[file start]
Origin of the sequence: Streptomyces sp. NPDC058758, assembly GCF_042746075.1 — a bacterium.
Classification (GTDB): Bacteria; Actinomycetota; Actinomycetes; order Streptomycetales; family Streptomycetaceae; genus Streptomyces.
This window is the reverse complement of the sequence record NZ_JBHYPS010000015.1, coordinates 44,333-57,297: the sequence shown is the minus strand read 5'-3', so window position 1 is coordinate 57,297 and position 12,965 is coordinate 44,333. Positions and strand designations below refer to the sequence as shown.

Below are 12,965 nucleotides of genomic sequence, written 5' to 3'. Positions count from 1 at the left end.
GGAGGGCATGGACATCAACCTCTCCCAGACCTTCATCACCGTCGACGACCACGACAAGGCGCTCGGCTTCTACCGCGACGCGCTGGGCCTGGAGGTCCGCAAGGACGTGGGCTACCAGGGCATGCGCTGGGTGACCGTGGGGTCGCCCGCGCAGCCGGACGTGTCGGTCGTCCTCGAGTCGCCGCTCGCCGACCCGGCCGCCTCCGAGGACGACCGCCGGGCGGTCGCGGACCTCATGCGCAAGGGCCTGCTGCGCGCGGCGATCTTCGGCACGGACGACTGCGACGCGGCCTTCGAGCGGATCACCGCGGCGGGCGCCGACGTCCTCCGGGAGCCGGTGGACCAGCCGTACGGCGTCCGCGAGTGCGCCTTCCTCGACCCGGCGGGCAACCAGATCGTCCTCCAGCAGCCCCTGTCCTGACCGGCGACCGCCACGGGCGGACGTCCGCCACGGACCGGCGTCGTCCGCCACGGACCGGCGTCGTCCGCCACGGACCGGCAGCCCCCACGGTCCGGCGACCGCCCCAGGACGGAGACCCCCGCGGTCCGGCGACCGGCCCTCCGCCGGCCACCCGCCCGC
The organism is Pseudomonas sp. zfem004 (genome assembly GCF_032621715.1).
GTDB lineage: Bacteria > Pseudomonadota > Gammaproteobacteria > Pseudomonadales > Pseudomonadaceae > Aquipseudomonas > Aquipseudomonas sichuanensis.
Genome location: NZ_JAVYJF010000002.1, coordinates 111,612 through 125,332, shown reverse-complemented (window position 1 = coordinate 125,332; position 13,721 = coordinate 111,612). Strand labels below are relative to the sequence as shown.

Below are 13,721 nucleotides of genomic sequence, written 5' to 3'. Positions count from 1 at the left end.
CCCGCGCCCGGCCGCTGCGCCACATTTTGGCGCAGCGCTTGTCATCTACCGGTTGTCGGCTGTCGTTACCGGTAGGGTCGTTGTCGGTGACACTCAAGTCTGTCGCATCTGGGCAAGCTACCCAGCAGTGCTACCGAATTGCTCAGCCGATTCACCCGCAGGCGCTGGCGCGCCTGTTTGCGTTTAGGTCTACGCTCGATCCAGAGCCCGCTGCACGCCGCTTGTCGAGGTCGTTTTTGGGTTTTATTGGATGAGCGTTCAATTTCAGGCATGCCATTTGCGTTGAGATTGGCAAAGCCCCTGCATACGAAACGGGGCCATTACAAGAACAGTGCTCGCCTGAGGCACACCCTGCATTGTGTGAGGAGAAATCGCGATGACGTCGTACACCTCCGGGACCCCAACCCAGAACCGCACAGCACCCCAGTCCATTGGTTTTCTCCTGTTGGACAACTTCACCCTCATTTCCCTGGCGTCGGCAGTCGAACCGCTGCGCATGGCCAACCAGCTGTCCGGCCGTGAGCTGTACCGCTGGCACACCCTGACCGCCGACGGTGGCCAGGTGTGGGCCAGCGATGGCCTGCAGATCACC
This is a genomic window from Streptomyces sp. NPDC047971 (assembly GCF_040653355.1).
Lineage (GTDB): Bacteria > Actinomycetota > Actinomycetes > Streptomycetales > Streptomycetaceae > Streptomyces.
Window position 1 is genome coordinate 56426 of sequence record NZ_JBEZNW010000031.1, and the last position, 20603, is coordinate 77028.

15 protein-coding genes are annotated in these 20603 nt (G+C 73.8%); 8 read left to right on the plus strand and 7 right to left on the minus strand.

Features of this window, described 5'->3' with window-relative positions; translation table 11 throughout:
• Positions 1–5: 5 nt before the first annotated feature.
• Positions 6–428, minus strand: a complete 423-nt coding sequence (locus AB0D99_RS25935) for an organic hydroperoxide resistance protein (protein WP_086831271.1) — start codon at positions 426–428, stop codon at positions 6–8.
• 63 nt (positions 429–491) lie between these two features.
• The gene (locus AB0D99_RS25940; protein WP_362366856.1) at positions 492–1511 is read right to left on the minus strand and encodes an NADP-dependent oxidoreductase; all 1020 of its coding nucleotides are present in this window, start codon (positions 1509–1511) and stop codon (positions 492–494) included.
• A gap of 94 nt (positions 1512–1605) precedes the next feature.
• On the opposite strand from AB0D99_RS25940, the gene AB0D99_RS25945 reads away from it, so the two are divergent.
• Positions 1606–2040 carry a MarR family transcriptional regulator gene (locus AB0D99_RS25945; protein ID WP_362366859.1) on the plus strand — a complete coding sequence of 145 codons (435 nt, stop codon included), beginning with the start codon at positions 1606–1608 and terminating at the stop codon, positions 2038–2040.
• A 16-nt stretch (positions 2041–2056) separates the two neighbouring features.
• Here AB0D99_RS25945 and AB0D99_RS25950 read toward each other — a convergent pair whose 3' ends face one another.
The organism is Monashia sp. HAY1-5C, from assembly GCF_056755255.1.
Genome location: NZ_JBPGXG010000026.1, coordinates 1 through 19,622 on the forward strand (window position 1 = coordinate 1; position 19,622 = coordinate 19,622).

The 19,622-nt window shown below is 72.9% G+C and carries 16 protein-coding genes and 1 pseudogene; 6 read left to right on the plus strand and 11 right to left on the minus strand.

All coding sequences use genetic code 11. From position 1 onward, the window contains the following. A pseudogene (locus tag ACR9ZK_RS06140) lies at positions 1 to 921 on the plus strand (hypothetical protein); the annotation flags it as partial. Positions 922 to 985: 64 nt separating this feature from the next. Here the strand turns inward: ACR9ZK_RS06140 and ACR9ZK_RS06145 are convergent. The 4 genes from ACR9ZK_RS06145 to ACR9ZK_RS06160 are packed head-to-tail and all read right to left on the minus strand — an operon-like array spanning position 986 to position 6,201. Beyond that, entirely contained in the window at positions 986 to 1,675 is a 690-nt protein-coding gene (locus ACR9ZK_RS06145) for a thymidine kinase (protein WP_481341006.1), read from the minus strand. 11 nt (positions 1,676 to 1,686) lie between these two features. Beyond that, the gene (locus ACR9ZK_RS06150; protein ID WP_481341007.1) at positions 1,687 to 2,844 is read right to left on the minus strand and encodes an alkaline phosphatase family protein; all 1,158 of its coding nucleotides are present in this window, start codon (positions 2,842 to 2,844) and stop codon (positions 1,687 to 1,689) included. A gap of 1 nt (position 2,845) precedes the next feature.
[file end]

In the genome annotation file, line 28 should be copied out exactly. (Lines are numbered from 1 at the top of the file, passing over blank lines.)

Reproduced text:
All coding sequences use genetic code 11. From position 1 onward, the window contains the following. A pseudogene (locus tag ACR9ZK_RS06140) lies at positions 1 to 921 on the plus strand (hypothetical protein); the annotation flags it as partial. Positions 922 to 985: 64 nt separating this feature from the next. Here the strand turns inward: ACR9ZK_RS06140 and ACR9ZK_RS06145 are convergent. The 4 genes from ACR9ZK_RS06145 to ACR9ZK_RS06160 are packed head-to-tail and all read right to left on the minus strand — an operon-like array spanning position 986 to position 6,201. Beyond that, entirely contained in the window at positions 986 to 1,675 is a 690-nt protein-coding gene (locus ACR9ZK_RS06145) for a thymidine kinase (protein WP_481341006.1), read from the minus strand. 11 nt (positions 1,676 to 1,686) lie between these two features. Beyond that, the gene (locus ACR9ZK_RS06150; protein ID WP_481341007.1) at positions 1,687 to 2,844 is read right to left on the minus strand and encodes an alkaline phosphatase family protein; all 1,158 of its coding nucleotides are present in this window, start codon (positions 2,842 to 2,844) and stop codon (positions 1,687 to 1,689) included. A gap of 1 nt (position 2,845) precedes the next feature.